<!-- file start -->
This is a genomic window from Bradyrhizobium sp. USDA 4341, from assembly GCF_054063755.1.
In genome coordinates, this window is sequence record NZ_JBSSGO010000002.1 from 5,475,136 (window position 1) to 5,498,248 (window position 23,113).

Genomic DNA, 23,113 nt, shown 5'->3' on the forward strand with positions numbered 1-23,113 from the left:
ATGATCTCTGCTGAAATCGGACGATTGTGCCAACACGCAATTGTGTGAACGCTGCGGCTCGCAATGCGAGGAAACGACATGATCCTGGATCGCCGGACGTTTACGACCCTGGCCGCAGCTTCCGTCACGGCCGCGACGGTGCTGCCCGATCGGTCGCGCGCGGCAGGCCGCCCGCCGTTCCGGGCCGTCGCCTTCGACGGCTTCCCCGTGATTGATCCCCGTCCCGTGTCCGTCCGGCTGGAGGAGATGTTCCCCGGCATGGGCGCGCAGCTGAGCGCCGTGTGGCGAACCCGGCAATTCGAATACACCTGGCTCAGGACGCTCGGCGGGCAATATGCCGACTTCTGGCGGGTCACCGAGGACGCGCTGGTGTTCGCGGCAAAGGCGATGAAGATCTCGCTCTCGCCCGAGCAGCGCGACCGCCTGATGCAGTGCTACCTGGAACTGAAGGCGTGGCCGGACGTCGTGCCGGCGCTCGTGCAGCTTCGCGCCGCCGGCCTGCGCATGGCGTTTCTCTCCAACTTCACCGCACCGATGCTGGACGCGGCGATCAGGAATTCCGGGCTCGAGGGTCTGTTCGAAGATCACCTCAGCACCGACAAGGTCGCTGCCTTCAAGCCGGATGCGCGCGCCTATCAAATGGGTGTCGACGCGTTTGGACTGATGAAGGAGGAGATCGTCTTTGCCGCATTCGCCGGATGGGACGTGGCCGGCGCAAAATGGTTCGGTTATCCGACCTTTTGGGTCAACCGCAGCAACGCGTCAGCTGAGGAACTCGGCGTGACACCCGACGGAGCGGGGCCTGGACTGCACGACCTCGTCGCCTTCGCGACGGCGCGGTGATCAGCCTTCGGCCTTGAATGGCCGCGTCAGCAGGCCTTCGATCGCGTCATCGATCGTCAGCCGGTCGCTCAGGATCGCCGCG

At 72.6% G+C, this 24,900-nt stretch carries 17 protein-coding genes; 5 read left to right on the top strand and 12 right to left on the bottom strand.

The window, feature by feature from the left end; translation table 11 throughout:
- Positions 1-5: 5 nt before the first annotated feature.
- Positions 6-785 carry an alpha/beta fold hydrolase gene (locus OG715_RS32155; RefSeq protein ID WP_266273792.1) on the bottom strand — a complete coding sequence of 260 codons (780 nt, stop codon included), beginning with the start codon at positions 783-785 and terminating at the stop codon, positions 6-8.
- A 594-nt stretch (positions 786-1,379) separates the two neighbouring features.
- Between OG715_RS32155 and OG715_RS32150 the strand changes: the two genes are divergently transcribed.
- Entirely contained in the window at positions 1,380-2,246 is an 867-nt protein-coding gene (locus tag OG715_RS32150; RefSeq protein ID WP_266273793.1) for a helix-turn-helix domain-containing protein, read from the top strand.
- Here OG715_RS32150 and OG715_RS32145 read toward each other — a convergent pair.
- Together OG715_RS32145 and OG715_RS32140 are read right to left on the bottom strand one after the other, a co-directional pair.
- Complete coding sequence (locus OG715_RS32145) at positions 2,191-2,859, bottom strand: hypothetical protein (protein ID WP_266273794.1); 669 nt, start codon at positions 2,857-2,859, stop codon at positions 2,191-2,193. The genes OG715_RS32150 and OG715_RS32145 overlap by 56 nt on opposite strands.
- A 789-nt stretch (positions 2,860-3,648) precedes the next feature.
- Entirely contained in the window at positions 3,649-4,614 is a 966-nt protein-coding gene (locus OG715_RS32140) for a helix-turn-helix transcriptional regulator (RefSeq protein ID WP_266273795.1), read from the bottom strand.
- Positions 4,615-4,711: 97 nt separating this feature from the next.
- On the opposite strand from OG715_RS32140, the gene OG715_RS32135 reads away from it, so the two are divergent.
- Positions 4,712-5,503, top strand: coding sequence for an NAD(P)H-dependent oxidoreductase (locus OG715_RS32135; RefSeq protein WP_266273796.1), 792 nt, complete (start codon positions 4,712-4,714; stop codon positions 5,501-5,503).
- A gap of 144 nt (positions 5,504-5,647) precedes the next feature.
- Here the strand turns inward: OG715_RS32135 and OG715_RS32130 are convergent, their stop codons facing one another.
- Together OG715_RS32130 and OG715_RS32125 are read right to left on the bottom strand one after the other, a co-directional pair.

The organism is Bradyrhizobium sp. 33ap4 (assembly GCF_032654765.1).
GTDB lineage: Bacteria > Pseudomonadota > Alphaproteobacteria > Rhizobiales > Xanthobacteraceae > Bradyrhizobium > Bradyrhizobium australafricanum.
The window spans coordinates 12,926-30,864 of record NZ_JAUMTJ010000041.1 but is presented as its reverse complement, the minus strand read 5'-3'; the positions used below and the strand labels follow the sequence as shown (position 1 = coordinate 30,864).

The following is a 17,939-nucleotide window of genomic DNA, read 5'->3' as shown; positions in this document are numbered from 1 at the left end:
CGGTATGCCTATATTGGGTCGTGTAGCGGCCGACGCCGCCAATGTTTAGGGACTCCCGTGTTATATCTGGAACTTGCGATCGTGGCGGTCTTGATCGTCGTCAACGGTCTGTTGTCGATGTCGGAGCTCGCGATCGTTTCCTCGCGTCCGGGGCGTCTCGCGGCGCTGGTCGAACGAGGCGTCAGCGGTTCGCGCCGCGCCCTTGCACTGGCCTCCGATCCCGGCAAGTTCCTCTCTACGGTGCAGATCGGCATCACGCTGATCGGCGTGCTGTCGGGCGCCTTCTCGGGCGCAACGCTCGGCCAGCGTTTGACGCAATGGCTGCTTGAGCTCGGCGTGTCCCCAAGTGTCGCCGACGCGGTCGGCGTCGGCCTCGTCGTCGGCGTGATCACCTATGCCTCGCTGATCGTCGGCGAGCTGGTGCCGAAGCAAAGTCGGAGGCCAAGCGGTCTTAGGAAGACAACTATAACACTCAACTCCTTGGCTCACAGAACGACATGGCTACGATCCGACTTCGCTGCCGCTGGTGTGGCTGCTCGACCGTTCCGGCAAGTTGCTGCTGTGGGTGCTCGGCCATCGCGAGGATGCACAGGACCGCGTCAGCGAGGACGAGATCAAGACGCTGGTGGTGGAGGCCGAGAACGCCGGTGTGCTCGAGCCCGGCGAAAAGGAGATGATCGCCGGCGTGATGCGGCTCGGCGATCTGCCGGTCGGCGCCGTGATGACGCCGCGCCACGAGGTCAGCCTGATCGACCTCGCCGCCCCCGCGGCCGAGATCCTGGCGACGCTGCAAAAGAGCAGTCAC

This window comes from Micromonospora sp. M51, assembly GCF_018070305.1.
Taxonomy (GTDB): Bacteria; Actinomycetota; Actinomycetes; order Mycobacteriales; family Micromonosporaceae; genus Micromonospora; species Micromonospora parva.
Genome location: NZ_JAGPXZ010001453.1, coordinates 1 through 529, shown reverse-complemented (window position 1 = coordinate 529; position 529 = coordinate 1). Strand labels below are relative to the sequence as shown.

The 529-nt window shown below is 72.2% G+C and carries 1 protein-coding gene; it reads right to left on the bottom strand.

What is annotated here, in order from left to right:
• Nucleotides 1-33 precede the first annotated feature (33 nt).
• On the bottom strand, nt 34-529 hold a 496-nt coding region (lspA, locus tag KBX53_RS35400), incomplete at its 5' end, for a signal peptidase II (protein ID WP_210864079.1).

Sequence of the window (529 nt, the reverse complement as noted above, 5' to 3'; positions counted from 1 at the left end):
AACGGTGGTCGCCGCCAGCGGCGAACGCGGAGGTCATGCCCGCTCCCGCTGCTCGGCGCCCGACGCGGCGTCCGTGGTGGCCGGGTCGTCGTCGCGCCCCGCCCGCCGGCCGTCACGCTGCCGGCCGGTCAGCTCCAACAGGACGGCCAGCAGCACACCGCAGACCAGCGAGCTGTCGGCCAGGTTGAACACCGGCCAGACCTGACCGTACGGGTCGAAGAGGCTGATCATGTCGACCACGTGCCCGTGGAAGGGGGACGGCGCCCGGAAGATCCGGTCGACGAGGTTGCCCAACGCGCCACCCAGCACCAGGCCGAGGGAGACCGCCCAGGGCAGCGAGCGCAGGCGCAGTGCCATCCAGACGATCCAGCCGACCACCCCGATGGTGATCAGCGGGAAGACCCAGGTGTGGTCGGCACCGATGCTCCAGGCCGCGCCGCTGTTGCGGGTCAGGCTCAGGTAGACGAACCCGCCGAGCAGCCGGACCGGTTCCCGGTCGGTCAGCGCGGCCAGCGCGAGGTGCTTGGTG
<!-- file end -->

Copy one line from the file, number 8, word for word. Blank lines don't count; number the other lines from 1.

- Positions 6-785 carry an alpha/beta fold hydrolase gene (locus OG715_RS32155; RefSeq protein ID WP_266273792.1) on the bottom strand — a complete coding sequence of 260 codons (780 nt, stop codon included), beginning with the start codon at positions 783-785 and terminating at the stop codon, positions 6-8.